Sunday, March 7, 2010
For The Girls Who Are Not Precious
The Academy Awards come on tonight and I probably won’t be watching. I haven’t seen any of the movies up for nomination so I am really not interested. The movie Precious is up for all the major awards and I hope they win at least one. If Monique wins for Best Supporting Actress she will be crying about it for two years but I am willing to put up with that for her to get the award. You know I am all for stories that lead to black people receiving recognition but where is the balance? I’m not going to go into a rant about Precious and the images it sends out. First of all I haven’t seen the movie so it would be disingenuous of me to talk down about it. Second of all there are sisters that have lived through the kind of things that the young lady in the movie has and I never want to take away from the seriousness of that. I don’t have a problem with that story being told even if I choose not to watch it. My problem is that it seems like almost every major movie about African Americans has to be this triumph of the human spirit where the main character has to overcome something horrible. That’s the only time sisters can get nominated. It seems to be the only time they get any real recognition from the Hollywood establishment. Halle Berry won an Oscar for Monsters Ball. I have trouble watching that movie. I was watching the night she won and I was happy for her but I kept thinking that as beautiful and talented as she is it’s a damn shame she had to play a character like that to get nominated.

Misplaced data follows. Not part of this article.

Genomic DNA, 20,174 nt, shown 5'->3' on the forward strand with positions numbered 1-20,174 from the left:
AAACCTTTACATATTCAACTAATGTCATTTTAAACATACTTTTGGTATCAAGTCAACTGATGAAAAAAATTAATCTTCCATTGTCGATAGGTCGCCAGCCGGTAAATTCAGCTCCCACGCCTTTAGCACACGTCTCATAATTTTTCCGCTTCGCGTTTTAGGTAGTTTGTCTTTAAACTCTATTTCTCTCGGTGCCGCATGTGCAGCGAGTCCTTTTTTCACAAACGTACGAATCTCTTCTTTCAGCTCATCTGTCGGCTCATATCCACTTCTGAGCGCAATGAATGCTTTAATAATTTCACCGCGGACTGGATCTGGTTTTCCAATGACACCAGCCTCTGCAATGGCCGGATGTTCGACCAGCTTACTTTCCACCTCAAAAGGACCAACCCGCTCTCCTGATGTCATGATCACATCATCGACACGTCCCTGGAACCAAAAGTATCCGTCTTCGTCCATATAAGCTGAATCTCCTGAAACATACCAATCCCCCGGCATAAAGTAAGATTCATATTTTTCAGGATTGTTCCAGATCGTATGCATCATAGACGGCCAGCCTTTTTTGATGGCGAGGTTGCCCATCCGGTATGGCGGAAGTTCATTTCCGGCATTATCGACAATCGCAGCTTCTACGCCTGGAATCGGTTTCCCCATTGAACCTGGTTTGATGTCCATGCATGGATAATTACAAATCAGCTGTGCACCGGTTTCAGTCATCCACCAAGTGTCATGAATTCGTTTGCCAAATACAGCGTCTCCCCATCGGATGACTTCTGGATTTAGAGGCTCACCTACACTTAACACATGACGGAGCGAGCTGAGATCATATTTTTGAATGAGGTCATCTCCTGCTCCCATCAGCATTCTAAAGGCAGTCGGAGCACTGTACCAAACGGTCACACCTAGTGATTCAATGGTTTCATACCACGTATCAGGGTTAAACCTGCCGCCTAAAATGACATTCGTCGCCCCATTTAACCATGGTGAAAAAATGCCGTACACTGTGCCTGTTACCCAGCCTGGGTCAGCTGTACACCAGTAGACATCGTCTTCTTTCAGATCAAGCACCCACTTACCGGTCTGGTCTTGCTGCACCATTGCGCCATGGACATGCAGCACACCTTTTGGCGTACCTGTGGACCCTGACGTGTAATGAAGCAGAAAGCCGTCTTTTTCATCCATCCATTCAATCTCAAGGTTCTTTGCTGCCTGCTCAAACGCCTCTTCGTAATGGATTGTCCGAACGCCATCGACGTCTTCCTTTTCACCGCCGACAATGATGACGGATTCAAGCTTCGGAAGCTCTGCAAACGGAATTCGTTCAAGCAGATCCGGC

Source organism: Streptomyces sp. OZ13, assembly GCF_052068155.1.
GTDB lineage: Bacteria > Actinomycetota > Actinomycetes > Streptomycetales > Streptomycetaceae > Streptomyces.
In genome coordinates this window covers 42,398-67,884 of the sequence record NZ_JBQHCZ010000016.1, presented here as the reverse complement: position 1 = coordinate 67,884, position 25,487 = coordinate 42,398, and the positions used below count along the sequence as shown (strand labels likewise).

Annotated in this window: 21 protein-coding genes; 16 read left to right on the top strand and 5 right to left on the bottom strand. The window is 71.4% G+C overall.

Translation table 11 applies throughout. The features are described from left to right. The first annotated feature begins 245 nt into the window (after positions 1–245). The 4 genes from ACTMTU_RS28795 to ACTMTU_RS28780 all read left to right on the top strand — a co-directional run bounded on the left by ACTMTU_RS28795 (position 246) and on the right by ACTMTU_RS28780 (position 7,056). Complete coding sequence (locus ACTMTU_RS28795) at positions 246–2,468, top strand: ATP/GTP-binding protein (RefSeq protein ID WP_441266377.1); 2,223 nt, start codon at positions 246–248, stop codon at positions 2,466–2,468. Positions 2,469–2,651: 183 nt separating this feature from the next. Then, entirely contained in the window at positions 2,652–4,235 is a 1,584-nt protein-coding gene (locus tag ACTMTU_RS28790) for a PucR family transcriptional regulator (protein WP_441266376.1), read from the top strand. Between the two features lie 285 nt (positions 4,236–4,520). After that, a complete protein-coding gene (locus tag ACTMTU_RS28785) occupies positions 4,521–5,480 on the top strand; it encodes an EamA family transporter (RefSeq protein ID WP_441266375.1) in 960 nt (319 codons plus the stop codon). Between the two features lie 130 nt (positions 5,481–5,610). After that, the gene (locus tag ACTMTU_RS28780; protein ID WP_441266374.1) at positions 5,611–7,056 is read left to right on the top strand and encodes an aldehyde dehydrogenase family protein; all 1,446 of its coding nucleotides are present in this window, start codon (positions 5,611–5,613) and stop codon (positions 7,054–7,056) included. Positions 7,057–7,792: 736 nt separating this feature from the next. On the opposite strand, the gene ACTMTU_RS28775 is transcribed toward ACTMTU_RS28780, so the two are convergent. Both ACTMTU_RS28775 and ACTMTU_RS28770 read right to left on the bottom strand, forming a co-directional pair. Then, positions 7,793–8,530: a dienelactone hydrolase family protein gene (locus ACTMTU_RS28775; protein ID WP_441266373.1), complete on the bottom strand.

Maybe I am not qualified to talk about this because I am a man but I think images mean a lot and without some balance in there you have everyone thinking that every sister has circumstances of this magnitude she has to climb. There are some things you have to get over just from being black but not everyone has had a life so bad that it required a super human effort. Some sisters just grew up, went to school, got married, got a job and lived their lives. It’s to the point where some who never had rough times start talking like they did to give their accomplishments more value. You have people you grew up with talking about how nobody believed in them and they always felt ugly and you are looking confused because you don’t remember any of that happening. Deep down you want to tell them to stop trying to get sympathy for making things seem harder than they really were but if you do then you get jumped on for being insensitive and not understanding the plight of the black woman. To me women who do that are doing a disservice to the reality of our community. That would be like me telling all of you I sold drugs and had to get my life together because I come from the hood. I’m from the heart of activity in my neighborhood and I never sold drugs, got shot, or even rode in the back of a police car. Some of my friends did and some didn’t. What we don’t have is the balance between those two realities in the media. I would love to see a movie where black actors get nominated when the lead actress is a regular housewife, a professional woman with no baggage or a sergeant in the Army or something. If Precious wins tonight we will be in for a string of movies so depressing we will want to keep our daughters inside until they are 30.